Eight people — most of them elderly — were arrested during a Monday protest calling on Gov. Cuomo to freeze the rents of tenants in rent-controlled apartments.
The eight who were arrested were part of about three dozen protesters on the sidewalk in front of Cuomo’s Third Avenue office.
The group, which had an average age of about 74, according to one cop, marched onto the sidewalk of Third Ave. and chanted, “Rent control is out of control! Rent freeze now!”
Traffic was at a standstill down Third Ave. and 40th St. for at least 20 minutes.
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The NYPD confirmed that eight demonstrators were taken into custody and charged with disorderly conduct.
The governor did not hear or see the protest since he was in Albany Monday.
Delsenia Glover, the campaign manager for the Alliance for Tenant Power, which organized the small rally, said there are only 26,000 rent-controlled units left in the city.
“We are here to ask the governor to declare an emergency for these 26,000 units and demand a rent freeze,” Glover told the Daily News before being arrested. “The governor can do it and the governor is the only one who can do it.”
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While the city Rent Guidelines Board makes the final decisions on increases for rent-stabilized apartments, the state oversees rent-controlled units in residential buildings constructed before February 1947.
Under state law, the state Division of Homes and Community Renewal decides how much rent can go up in a controlled apartment. According to the state, a maximum base rent is established for each apartment in New York City and adjusted every two years to reflect changes in operating, fuel and labor costs.
Landlords can raise rents, under the law, up to 7.5% annual until they reach the maximum base rent.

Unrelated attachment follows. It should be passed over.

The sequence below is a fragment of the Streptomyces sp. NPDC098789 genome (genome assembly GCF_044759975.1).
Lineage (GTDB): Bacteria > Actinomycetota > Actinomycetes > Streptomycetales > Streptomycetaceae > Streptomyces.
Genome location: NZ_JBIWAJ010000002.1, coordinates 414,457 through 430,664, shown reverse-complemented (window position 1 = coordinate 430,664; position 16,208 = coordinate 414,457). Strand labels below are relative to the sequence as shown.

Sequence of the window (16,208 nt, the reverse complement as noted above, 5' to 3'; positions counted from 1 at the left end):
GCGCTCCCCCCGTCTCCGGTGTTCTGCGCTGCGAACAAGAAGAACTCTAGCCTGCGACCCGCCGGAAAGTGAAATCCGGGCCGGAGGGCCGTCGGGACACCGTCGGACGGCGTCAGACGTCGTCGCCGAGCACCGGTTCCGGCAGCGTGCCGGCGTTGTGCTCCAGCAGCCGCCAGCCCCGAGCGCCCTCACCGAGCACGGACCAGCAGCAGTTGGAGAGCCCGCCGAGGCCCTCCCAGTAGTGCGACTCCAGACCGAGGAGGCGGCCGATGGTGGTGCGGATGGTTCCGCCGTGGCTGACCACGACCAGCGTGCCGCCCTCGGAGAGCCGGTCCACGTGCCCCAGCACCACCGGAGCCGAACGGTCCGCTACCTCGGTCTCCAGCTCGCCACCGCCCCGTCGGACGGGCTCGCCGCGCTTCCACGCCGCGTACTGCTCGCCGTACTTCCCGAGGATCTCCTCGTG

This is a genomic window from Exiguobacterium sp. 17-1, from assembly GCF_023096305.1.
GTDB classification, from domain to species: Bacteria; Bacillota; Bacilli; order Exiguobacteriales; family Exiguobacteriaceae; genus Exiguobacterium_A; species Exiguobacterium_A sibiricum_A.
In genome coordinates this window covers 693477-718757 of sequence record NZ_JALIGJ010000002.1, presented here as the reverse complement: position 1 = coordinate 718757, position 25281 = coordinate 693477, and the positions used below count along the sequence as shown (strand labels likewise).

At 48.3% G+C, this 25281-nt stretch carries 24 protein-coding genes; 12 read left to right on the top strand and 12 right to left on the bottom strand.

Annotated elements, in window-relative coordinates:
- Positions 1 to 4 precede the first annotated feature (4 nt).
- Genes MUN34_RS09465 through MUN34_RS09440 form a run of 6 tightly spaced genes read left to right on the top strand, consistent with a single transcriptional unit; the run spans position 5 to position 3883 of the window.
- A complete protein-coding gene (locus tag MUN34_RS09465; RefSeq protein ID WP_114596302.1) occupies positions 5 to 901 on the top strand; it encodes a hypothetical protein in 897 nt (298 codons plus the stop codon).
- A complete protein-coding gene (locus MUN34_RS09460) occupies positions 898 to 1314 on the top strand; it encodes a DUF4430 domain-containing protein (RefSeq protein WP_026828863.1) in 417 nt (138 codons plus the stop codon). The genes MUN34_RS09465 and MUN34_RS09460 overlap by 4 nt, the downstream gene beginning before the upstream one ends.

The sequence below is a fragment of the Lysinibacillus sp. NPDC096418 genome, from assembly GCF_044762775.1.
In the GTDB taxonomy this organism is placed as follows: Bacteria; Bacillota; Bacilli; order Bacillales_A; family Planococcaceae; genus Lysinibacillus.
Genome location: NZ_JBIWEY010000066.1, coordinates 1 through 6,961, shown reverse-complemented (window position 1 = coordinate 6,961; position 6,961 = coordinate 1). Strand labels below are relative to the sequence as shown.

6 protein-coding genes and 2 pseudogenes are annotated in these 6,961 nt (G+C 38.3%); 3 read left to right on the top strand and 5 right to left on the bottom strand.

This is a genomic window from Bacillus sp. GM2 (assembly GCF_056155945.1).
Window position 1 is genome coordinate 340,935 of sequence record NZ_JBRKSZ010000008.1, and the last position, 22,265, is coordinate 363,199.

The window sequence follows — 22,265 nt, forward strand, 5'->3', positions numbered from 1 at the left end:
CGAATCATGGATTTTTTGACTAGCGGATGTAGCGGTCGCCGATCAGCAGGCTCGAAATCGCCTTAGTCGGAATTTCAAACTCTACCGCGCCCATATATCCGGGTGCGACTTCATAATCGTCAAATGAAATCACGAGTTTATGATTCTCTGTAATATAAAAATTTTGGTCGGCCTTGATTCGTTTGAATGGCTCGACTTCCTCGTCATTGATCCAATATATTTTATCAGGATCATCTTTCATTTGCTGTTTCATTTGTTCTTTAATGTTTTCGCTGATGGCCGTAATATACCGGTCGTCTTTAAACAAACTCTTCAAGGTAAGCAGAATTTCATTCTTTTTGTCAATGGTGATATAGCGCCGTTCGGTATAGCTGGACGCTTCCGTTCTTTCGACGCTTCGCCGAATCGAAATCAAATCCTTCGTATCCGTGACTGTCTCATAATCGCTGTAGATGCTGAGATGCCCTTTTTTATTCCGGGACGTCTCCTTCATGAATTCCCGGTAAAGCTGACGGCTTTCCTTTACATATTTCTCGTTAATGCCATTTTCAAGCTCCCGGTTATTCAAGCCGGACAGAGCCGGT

Many of the protestors complained the rising rents are driving them out.
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Glover called rent-controlled tenants a “vanishing group” and complained that their “cries have fallen on deaf ears for too many years.”
Ellen Shapiro, a 75-year-old movement dance teacher from the Upper West Side, said she moved into her apartment in 1970, but now may have to move because rent increases have made it too expensive for her.
“When they started out, a rent-controlled apartment was very desirable and very cost effective,” Shapiro said. “But now it’s going way up there and so is the city.”
Charni Sochet, of state Homes and Community Renewal, said, “We take concerns from these renters very seriously and met with advocates recently to discuss them.”
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Sochet said the agency’s legal team has researched whether a freeze could be implemented, but “does not believe the administration has the authority to do so under the law.”
“The formula by which rent-controlled rents increase is established by statute and there is no room for discretion,” she said.
With Laura Dimon
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DALE W. EISINGER, KENNETH LOVETT